Chicago burial fund gives penniless Jewish COVID victims a dignified sendoffMio Gabrilo2020-10-06T19:26:29+00:00
David Jacobson, founder of Chicago Jewish Funerals, stood behind the podium at Chicago’s Waldheim Jewish Cemetery on July 2. “I’m not a rabbi or a cantor,” he said. “I’m sort of an extended friend of the community.”
Jacobson, 56, went on to connect that week’s Torah portion to the life of Beth Salamensky, a Chicago native who died of COVID-19 at the age of 43.
Estranged from her biological family and physically distanced from her Jewish community in another city, Salamensky died alone and penniless. For Jews like her, Jacobson established the Gomle Fund, the charitable arm of Chicago Jewish Funerals, in 2011.
A traditional Jewish burial can be expensive. A plot at Waldheim Jewish Cemetery, like the one chosen for Salamensky, costs around $6,000. “I tell people if they need help, we are here to help them,” said Jacobson.
On average, Jacobson and his 10 funeral directors bury 35 indigent Jews a year. Other American cities with substantial Jewish populations such as Miami have similar initiatives. One of the oldest is the Hebrew Free Burial Association, founded in 1888 in New York. Since its inception it helped over 60,000 Jews receive a dignified traditional funeral.
Jacobson dedicated the fund to his late brother, Michael, who was a funeral director in Florida. Speaking with The Times of Israel, he praised his brother and said that creating the Gomle Fund was something he’d long wanted to do. Their father had also been a funeral director, and owned a funeral home in New York.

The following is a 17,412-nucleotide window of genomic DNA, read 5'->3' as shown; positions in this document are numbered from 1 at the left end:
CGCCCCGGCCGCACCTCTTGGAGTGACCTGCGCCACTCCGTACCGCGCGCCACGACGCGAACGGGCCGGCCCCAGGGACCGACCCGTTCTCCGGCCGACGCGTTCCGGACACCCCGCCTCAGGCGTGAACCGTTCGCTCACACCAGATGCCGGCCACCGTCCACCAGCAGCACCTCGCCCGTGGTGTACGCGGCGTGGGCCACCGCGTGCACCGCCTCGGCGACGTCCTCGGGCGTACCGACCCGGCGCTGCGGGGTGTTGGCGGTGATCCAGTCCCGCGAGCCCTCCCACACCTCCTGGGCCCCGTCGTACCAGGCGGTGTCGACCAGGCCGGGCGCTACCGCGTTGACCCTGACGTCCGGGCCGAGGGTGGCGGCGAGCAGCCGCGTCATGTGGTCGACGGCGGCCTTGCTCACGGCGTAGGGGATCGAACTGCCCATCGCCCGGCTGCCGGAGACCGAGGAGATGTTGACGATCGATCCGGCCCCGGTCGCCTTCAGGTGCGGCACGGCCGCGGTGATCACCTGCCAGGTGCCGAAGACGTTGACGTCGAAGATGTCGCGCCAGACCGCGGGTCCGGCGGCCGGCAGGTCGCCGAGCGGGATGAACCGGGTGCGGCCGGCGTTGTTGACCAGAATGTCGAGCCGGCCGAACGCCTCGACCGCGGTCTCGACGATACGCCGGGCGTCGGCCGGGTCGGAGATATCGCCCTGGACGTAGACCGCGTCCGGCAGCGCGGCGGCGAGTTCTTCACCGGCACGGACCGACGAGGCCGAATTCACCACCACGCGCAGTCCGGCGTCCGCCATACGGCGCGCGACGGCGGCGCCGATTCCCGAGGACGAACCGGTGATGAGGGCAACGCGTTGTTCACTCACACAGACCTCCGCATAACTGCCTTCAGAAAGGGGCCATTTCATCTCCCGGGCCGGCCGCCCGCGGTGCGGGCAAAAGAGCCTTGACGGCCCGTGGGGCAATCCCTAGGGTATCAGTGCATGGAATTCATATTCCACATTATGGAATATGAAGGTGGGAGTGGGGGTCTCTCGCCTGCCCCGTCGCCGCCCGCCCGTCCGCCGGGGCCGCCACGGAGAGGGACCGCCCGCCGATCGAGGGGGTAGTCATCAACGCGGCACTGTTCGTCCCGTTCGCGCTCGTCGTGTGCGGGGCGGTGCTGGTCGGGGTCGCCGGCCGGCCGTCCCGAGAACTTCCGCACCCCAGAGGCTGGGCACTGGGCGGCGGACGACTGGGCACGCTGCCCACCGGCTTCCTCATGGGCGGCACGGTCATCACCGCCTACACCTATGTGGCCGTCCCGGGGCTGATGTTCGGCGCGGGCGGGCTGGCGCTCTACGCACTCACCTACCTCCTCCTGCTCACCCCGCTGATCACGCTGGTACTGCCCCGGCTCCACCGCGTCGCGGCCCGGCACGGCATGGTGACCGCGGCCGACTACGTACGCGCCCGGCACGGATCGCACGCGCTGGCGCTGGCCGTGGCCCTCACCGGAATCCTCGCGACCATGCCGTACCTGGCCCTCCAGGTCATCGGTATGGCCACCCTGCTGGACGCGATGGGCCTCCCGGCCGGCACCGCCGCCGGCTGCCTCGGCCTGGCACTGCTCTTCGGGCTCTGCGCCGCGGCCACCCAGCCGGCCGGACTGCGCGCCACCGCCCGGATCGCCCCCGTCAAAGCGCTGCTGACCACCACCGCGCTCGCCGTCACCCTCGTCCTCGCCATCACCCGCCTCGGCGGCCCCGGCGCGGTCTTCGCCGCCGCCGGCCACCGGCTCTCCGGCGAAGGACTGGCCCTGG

In Chicago, David Jacobson worked his way up from lunch and errand boy at a large funeral home to its only non-family partner. When he realized that he didn’t enjoy working for a big corporation, he opened Chicago Jewish Funerals.
Since Salamensky did not have any relatives attending the ceremony, Jacobson had been prepared to be there by himself.
“But then all these people came out of the woodwork,” he said, referring to the handful of strangers who showed up in person on a hot summer day, as well as those who watched via zoom.
At the end of June, an online search alert had notified Shelley Salamensky, Beth’s cousin, that someone had mentioned their shared last name. It was Chicago Jewish Funerals announcing arrangements for Beth’s funeral.
“I can’t tell you how terrible that felt,” said Shelley Salamensky, still shaken by that moment several weeks later. Dismayed by the thought of her cousin, whom she loved but lost touch with years ago, dying alone, she couldn’t fathom the idea of her being laid to rest without graveside mourners.
Shelley Salamensky lives in New York and couldn’t make the trip to Chicago in the middle of the pandemic, so she sent an email to roughly 600 “Rebooters” — members of Reboot, a Jewish think tank and creative network. She was looking for people who could attend Beth’s funeral and escort the body to the grave, a commandment so important that it is part of the blessings and prayers observant Jews recite every morning.